An estimated 20 million laborers around the world endure distressing conditions as they gather refuse and recycle materials outside of formal waste management systems. These individuals, known as waste pickers, can be found in Asia, Africa, Latin America, North America, and Europe, where they navigate through landfills, return cans to recycling centers, or collect trash in areas lacking proper municipal services.
Despite being responsible for roughly 60 percent of global plastic recycling, waste pickers are often overlooked when governments seek to reduce plastic waste. Many of these workers belong to marginalized populations, including undocumented, homeless, low-caste, and low-income communities that face significant challenges such as crime, poverty, mental illness, and systemic obstacles.
Waste pickers also face harassment from both police and citizens, as certain regions perceive collecting materials from dumpsters or streets as theft. This societal stigma and socioeconomic exclusion serve to conceal the valuable economic contributions made by waste pickers.
Since the early 1990s, some waste pickers have been raising their voices, demanding improved remuneration and social safeguards from local governments. Now, their cause has gained urgent significance. The global plastics treaty, along with local regulations, is seen as an exceptional opportunity to revolutionize our approach to plastic. Although the specific obligations of the treaty are still uncertain, potential measures include implementing caps on plastic production and phasing out toxic chemicals in plastic products.
As municipalities strive to enhance recycling rates, they may enlist private companies, inadvertently excluding waste pickers without prior consultation. For many waste pickers, this work became a necessity due to the absence of alternative employment opportunities. Losing access to plastic waste could jeopardize their sole means of income.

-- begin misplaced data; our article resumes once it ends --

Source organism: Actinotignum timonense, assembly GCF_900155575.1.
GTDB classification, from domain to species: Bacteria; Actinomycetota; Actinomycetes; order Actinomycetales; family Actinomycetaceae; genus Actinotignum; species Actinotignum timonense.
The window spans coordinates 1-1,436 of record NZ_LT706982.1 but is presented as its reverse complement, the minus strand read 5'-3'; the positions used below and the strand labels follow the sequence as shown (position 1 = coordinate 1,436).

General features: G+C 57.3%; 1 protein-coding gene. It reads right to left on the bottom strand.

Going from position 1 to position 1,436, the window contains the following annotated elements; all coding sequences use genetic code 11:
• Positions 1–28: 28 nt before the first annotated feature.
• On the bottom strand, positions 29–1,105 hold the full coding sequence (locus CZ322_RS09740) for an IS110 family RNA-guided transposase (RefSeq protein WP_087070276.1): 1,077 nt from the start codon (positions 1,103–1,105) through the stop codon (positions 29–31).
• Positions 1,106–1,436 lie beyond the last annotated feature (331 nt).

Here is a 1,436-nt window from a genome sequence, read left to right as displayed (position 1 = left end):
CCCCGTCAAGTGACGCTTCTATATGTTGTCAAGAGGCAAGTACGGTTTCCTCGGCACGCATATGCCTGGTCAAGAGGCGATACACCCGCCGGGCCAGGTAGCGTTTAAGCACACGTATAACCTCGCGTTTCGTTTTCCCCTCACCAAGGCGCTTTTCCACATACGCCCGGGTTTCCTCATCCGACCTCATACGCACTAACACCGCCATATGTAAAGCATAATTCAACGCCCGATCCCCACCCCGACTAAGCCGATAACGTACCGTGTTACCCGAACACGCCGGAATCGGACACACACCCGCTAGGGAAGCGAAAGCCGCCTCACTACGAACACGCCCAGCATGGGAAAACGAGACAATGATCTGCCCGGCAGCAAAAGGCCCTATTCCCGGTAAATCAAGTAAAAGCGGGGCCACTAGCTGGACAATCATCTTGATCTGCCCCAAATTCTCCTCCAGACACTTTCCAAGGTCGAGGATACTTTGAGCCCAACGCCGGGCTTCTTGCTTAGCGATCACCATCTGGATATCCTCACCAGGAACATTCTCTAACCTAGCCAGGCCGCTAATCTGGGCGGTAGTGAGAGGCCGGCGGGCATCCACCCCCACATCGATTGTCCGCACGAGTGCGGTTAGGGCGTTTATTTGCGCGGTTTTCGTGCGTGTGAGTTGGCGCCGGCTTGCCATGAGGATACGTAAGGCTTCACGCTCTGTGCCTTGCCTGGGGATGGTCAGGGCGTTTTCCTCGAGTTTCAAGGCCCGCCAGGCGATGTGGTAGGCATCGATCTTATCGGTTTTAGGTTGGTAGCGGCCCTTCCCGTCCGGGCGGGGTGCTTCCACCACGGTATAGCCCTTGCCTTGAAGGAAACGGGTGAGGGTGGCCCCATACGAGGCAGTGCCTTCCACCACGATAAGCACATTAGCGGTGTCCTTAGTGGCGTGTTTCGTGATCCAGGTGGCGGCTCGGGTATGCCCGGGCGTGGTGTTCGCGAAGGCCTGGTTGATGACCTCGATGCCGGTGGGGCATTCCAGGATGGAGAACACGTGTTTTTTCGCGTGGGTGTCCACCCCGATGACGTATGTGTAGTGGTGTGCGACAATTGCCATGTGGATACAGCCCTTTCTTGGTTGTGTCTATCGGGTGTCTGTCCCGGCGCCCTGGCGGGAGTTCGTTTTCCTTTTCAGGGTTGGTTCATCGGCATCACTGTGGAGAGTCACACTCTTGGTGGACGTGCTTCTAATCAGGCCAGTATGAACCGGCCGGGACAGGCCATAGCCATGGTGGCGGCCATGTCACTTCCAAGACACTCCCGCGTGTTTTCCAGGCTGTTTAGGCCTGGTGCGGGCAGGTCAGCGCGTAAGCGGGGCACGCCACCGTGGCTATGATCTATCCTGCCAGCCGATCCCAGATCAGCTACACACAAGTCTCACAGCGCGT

To ensure a fair transition, waste pickers and their advocates need support. The first step towards a just transition is for governments to acknowledge the significance of waste pickers' work, which is often rendered invisible. This acknowledgment entails actively involving waste pickers in the transition process and providing contracts, compensation, and benefits.
Some workers may seek integration into formal waste management systems, while others prefer to maintain their autonomy. Both groups strive for job security as plastic economies evolve, encompassing roles such as sorting, driving, and assisting at new recycling facilities, or securing reliable channels to sell their collected materials. As individuals directly affected by plastic pollution, waste pickers also advocate for policies ensuring that all plastic produced is ultimately recyclable, thereby eliminating the need for incineration.
It is imperative to recognize the invaluable role played by waste pickers in managing plastic waste. Governments must acknowledge their contributions, actively engage them in the transition process, and provide fair compensation, social protections, and job security. Let us not overlook their efforts but rather work collaboratively towards a sustainable and equitable future.
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